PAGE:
UN Watch Update: Human Rights Council Darfur Drafts Fall Short
At its ongoing fourth session, the UN Human Rights Council’s European Union and African Group members have now tabled competing draft resolutions on the human rights situation in Darfur, Sudan. Both drafts purport to be “follow-up” to the report presented to the Council last Friday by an assessment team led by Nobel Peace Laureate Jody Williams—but regrettably, neither actually implements the recommendations of that report.
Even the slightly stronger EU draft merely “takes note” of the Williams team’s report, which found the government of Sudan responsible for “orchestrating and participating in” “large-scale international crimes in Darfur” and also cited other parties to the conflict for gross violations of human rights and humanitarian law. Instead of calling for the immediate implementation of the report’s numerous and specific recommendations, however, the EU text simply establishes a group of experts with the vague mandate to “work with the Government of Sudan . . . to ensure the effective follow-up and implementation of the existing relevant human rights recommendations on Darfur, to safeguard their consistency and to contribute to monitoring the human rights situation on the ground.” (The African draft is even worse, creating an expert panel to work with the Sudanese government not toward follow-up, implementation, and monitoring, but rather only “to review [existing recommendations on Darfur] to ensure their consistency and their current relevance or updating needs and to recommend to the Council a workable package of measures”—i.e., to come up with yet another report, presumably one that Sudan and its allies would like better than Jody Williams’.)
Among its many recommendations, the Williams report asked the Council to condemn the Sudanese government for ongoing violations and for its “manifest failure in its responsibility to protect civilians” and to call on Khartoum to admit the proposed UN/African Union peacekeeping force, to cooperate with the International Criminal Court, to comply with the international sanctions that have been imposed on war crimes suspects, and to remove obstacles to humanitarian aid. The report also urged measures to ensure accountability for perpetrators and compensation for victims and sought the compilation of a list of foreign companies whose business in Sudan has an adverse impact on human rights in Darfur.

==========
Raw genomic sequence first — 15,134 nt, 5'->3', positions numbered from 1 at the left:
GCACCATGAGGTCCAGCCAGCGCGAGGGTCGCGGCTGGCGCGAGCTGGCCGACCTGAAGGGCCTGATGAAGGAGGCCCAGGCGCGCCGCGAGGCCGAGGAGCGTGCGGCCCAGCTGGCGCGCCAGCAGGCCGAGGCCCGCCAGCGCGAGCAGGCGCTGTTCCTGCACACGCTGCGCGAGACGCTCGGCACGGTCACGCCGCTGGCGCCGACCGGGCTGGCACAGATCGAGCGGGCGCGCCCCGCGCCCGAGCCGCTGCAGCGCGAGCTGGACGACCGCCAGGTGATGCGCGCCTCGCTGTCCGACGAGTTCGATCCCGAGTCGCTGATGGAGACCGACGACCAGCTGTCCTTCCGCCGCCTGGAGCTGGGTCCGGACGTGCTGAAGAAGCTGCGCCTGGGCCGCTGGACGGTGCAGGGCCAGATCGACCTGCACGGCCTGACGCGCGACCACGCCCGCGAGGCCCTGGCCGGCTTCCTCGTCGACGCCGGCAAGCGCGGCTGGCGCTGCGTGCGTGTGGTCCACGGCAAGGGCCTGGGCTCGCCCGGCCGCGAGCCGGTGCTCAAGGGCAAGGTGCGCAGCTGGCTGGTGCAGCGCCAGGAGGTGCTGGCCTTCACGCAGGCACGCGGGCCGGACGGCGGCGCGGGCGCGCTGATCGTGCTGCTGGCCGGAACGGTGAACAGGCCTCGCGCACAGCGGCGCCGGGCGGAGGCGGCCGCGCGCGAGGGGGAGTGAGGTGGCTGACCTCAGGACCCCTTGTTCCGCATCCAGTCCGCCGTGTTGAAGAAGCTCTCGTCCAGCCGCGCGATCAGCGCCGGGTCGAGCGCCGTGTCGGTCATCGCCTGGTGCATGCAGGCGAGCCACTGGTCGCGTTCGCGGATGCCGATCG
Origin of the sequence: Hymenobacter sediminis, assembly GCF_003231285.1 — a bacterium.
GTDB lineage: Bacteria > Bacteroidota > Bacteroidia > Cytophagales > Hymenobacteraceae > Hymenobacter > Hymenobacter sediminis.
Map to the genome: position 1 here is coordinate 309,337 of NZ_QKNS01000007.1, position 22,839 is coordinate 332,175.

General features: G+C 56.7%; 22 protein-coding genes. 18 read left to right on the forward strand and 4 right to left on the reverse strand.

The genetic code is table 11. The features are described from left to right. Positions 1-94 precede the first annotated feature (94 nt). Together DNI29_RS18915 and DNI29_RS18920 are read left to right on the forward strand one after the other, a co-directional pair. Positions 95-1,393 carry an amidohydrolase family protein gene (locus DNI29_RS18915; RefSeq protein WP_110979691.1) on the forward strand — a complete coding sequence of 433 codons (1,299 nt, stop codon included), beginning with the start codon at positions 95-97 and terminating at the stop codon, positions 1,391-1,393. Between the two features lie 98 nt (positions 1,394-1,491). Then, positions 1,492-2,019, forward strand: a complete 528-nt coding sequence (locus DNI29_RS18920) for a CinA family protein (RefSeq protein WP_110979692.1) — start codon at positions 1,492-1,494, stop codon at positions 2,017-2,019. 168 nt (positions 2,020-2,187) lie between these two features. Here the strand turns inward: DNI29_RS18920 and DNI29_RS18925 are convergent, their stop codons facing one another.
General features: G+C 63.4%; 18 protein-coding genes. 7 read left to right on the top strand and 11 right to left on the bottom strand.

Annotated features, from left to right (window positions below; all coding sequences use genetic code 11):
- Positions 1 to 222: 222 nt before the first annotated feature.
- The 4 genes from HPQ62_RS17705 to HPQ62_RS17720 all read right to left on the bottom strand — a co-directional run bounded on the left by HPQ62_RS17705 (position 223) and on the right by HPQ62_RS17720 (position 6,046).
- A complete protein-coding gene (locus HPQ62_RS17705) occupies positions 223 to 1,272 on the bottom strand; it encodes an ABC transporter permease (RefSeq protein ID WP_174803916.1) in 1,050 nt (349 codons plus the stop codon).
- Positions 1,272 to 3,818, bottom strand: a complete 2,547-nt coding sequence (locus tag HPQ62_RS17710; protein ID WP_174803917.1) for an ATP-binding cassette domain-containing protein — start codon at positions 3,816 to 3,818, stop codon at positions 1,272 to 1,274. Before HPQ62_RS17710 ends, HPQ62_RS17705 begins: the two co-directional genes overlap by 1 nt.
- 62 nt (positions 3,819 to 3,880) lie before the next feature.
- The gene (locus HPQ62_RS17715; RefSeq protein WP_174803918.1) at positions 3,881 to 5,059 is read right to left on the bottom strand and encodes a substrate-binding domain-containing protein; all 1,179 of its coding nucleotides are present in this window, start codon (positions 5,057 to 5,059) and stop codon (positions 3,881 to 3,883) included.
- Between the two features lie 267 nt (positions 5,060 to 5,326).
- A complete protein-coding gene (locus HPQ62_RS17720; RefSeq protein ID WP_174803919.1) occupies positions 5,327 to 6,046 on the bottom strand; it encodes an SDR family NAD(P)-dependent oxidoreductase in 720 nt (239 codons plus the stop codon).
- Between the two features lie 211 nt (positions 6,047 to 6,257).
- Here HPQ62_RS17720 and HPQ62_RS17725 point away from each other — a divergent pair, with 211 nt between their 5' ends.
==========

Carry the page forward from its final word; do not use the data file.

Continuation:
The EU draft would finally cite Khartoum and others for violations—something the Council has shamefully failed to do since its inauguration last June—but still only in a veiled way. It “expresses deep concern regarding the seriousness of the ongoing violations of human rights and international humanitarian law in Darfur, including attacks by rebel and government forces on civilian population and humanitarian workers, bombing of villages, and continued and widespread sexual violence, as well as the lack of accountability of perpetrators of such crimes.” (The similar paragraph in the African Group draft is even softer, omitting the words “by rebel and government forces,” as well as deleting the references to the bombing of villages and the widespread sexual violence.) By equating the Khartoum regime’s violations with those of the rebels, who are even listed first, the EU’s language minimizes the Williams team’s attribution of the primary responsibility for the crimes in Darfur to the Government of Sudan. The EU draft also defers to Sudan by saying that the Williams mission “could not visit Darfur,” obscuring that it was the Khartoum government that denied them entry.
If, as some diplomats claim, the EU draft is the strongest possible text that could win a majority vote in the Council, that in itself is an indictment of the body, confirming its inability to credibly address the world’s greatest ongoing human rights crimes. What’s worse, even this weak text is expected to be watered down further to compromise with the draft submitted by Sudan’s allies in the African Group.
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